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Social media means changes in agricultural world

By ALLISON MILES
March 20, 2012 at midnight
Updated March 19, 2012 at 10:20 p.m.


Social media

Looking for a few agricultural folks to follow on Twitter? Here are some suggestions:

Texas Department of Agriculture: @TexasDeptofAgTexas AgriLife Extension Service: @txextensionUnited States Department of Agriculture: @USDAUSDA Food Safety and Inspection Service - Texas alerts: @TX_FSISalert

With instant uploads, lightning-fast tweets and the ability to get information out quicker than a phone call, social media sites have changed the way people communicate.

And it doesn't stop at city limits.

That advancing technology means just as many changes for the agricultural world.

The Goliad County 4-H program jumped on the Facebook bandwagon more than a year ago, when it became obvious the organization's members were on the website all the time, said Becky Ham, the county's 4-H program assistant.

"They don't check emails anymore," she said with a chuckle. "It's all about texting and Facebook, so we decided to go that way."

The program's account not only includes updates and meeting reminders to keep kids in the loop, but also photos of its newest members and more.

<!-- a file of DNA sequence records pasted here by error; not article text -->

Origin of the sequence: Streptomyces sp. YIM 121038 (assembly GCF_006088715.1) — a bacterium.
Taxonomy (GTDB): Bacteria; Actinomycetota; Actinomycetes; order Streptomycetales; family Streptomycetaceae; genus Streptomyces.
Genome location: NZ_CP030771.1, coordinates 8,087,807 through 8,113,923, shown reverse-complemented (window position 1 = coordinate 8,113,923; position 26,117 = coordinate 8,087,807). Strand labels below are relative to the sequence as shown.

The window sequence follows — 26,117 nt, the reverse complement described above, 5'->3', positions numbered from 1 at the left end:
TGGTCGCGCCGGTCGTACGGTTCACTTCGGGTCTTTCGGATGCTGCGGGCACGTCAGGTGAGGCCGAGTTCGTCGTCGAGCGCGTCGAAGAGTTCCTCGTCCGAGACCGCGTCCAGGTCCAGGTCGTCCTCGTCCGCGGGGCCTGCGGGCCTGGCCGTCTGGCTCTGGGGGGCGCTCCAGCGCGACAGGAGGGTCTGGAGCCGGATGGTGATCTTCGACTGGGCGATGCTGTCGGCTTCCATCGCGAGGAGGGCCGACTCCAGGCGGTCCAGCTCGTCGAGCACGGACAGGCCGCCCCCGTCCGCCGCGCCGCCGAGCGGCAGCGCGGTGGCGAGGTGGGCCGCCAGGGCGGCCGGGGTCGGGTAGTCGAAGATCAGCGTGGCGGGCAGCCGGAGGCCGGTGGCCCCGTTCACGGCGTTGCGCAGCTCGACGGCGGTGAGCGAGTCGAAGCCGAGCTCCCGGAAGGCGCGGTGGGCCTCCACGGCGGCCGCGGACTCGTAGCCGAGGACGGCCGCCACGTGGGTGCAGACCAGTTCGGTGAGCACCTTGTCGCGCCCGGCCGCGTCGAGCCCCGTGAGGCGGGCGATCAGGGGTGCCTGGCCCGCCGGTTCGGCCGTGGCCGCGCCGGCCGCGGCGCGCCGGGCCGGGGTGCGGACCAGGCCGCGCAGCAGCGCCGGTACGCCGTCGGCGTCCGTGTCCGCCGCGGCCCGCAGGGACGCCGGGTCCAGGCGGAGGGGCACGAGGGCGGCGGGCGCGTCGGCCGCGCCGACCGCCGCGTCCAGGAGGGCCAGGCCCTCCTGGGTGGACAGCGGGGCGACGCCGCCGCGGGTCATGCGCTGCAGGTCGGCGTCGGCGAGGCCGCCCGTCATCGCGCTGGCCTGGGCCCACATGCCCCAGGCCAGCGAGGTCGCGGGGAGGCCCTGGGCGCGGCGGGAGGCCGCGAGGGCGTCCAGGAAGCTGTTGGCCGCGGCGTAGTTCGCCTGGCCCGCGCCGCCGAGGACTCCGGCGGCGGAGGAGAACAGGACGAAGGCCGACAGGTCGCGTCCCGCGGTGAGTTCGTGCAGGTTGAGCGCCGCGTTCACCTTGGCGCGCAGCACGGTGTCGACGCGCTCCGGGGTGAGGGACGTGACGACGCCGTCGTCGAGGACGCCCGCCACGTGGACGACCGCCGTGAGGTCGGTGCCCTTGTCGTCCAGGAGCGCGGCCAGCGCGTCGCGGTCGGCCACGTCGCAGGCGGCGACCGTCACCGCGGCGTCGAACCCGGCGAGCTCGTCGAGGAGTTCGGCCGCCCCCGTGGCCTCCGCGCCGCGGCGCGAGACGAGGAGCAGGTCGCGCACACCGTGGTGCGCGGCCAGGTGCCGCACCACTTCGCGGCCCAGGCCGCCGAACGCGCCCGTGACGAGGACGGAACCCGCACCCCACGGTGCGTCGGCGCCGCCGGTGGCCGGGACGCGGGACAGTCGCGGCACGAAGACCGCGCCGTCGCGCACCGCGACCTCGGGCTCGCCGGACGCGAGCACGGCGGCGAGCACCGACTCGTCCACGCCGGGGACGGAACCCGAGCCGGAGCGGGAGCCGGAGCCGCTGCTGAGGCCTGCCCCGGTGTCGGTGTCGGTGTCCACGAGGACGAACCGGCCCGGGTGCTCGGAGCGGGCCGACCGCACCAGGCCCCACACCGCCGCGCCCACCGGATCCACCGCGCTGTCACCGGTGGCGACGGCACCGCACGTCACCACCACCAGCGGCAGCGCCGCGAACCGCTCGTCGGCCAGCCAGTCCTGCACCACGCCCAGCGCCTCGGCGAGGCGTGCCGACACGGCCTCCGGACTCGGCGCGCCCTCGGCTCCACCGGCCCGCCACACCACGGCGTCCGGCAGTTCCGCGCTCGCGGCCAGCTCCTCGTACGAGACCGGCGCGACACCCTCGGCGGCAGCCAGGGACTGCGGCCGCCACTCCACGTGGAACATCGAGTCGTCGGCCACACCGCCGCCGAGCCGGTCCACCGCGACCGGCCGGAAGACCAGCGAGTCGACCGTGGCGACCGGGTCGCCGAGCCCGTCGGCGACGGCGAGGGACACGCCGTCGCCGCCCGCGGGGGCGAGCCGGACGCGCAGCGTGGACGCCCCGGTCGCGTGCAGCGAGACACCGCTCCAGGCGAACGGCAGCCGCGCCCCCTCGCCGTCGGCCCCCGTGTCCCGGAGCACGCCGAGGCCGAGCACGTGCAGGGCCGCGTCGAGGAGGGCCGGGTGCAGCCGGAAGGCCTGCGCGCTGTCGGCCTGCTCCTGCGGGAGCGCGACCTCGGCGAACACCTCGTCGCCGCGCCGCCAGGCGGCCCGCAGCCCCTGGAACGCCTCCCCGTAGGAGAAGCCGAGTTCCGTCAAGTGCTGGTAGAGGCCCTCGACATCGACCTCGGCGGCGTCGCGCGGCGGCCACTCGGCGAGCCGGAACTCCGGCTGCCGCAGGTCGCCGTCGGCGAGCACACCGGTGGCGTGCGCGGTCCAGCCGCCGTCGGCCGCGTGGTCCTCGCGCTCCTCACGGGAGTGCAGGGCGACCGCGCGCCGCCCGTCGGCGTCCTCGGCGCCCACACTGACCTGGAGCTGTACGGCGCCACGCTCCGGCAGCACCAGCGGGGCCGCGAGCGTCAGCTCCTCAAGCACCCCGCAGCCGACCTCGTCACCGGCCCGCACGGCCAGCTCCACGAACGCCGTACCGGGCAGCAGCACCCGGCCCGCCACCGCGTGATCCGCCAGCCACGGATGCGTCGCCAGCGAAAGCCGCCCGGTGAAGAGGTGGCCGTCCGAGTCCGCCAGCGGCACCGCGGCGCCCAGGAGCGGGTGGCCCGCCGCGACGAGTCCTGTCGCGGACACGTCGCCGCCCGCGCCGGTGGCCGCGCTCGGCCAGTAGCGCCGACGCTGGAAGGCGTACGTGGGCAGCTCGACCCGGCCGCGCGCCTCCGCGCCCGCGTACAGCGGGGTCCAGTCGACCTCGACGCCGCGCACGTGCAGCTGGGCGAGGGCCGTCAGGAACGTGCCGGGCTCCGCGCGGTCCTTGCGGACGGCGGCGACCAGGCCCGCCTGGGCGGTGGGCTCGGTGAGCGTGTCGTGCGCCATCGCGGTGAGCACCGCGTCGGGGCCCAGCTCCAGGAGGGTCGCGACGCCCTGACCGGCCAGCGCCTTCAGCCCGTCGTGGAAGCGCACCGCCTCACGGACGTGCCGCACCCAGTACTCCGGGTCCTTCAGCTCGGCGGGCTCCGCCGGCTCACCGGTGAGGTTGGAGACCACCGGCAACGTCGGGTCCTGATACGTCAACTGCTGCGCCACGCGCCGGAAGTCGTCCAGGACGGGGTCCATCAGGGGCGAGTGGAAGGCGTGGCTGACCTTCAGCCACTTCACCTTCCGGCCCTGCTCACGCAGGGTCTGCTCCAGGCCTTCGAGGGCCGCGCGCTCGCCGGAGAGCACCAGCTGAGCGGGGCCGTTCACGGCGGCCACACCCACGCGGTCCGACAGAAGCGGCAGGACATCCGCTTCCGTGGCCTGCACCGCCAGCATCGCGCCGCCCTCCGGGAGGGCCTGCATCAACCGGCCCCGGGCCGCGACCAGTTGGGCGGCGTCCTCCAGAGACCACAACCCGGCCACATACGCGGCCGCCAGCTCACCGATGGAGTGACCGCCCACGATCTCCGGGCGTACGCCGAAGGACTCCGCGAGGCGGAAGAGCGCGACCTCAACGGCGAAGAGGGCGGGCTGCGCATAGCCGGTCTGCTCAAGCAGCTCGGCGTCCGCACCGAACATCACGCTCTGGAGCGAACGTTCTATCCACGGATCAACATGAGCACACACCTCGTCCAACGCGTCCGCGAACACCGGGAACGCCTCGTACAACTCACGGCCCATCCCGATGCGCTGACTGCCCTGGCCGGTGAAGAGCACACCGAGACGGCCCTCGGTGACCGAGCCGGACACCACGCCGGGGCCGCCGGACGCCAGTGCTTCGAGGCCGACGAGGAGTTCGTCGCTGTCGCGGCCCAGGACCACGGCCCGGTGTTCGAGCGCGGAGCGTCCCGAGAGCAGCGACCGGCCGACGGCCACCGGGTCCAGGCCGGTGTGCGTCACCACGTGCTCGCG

A new Facebook page was a new addition to the 2012 Victoria Livestock Show, which ended March 5.

Throughout the multi-day show, the page boasted updates on various winners, photos of events and reminders about what was happening, and where.

Like Ham, stock show spokesman Will Joseph said the site was simply the best way to reach some people.

The United States Department of Agriculture also took another step toward social media early this month. Its Food Safety and Inspection Service launched a variety of Twitter feeds aimed at getting food safety alerts to targeted consumers quickly.

Twitter users looking for Texas food recalls and the like can follow @TX_FSISalert.

The electronic method is one more way to provide consumers the information they need to protect themselves and their families from foodborne illnesses, Dr. Elisabeth Hagan, the USDA's under secretary for food safety, said in a news release.

"The immediacy of information-sharing through social media is unparalleled and we believe these timely, targeted updates will better protect public health," she said in the release.

As for Ham, her social media influence spans beyond Goliad County kids.

She said she recently made a presentation to area commissioners courts about the pros and cons of social media.

"That's the way the world is going," she said. "It's a good tool."

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